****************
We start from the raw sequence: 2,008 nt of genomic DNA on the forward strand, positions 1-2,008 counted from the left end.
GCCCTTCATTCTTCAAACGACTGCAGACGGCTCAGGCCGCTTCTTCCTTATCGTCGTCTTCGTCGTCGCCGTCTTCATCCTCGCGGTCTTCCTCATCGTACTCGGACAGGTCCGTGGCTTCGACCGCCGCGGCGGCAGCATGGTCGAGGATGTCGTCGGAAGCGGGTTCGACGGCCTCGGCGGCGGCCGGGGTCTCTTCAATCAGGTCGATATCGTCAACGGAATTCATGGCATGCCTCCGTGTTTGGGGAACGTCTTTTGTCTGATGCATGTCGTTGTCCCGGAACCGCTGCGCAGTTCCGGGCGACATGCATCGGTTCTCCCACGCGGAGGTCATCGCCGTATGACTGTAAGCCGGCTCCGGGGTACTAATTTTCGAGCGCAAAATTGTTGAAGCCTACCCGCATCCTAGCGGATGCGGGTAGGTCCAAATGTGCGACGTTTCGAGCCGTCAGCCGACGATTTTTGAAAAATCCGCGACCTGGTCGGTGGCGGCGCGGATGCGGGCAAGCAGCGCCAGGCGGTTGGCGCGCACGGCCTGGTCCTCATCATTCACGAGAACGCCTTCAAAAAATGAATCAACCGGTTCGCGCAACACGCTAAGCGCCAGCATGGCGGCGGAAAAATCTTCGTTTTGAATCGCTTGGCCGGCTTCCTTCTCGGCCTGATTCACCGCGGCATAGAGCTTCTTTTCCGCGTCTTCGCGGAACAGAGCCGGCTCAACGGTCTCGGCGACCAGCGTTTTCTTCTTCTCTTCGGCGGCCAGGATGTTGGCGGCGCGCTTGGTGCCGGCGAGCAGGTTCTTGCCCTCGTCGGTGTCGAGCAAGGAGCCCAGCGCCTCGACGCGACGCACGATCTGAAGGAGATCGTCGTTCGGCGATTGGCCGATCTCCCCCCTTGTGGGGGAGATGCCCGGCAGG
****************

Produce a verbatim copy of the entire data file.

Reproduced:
We start from the raw sequence: 2,008 nt of genomic DNA on the forward strand, positions 1-2,008 counted from the left end.
GCCCTTCATTCTTCAAACGACTGCAGACGGCTCAGGCCGCTTCTTCCTTATCGTCGTCTTCGTCGTCGCCGTCTTCATCCTCGCGGTCTTCCTCATCGTACTCGGACAGGTCCGTGGCTTCGACCGCCGCGGCGGCAGCATGGTCGAGGATGTCGTCGGAAGCGGGTTCGACGGCCTCGGCGGCGGCCGGGGTCTCTTCAATCAGGTCGATATCGTCAACGGAATTCATGGCATGCCTCCGTGTTTGGGGAACGTCTTTTGTCTGATGCATGTCGTTGTCCCGGAACCGCTGCGCAGTTCCGGGCGACATGCATCGGTTCTCCCACGCGGAGGTCATCGCCGTATGACTGTAAGCCGGCTCCGGGGTACTAATTTTCGAGCGCAAAATTGTTGAAGCCTACCCGCATCCTAGCGGATGCGGGTAGGTCCAAATGTGCGACGTTTCGAGCCGTCAGCCGACGATTTTTGAAAAATCCGCGACCTGGTCGGTGGCGGCGCGGATGCGGGCAAGCAGCGCCAGGCGGTTGGCGCGCACGGCCTGGTCCTCATCATTCACGAGAACGCCTTCAAAAAATGAATCAACCGGTTCGCGCAACACGCTAAGCGCCAGCATGGCGGCGGAAAAATCTTCGTTTTGAATCGCTTGGCCGGCTTCCTTCTCGGCCTGATTCACCGCGGCATAGAGCTTCTTTTCCGCGTCTTCGCGGAACAGAGCCGGCTCAACGGTCTCGGCGACCAGCGTTTTCTTCTTCTCTTCGGCGGCCAGGATGTTGGCGGCGCGCTTGGTGCCGGCGAGCAGGTTCTTGCCCTCGTCGGTGTCGAGCAAGGAGCCCAGCGCCTCGACGCGACGCACGATCTGAAGGAGATCGTCGTTCGGCGATTGGCCGATCTCCCCCCTTGTGGGGGAGATGCCCGGCAGG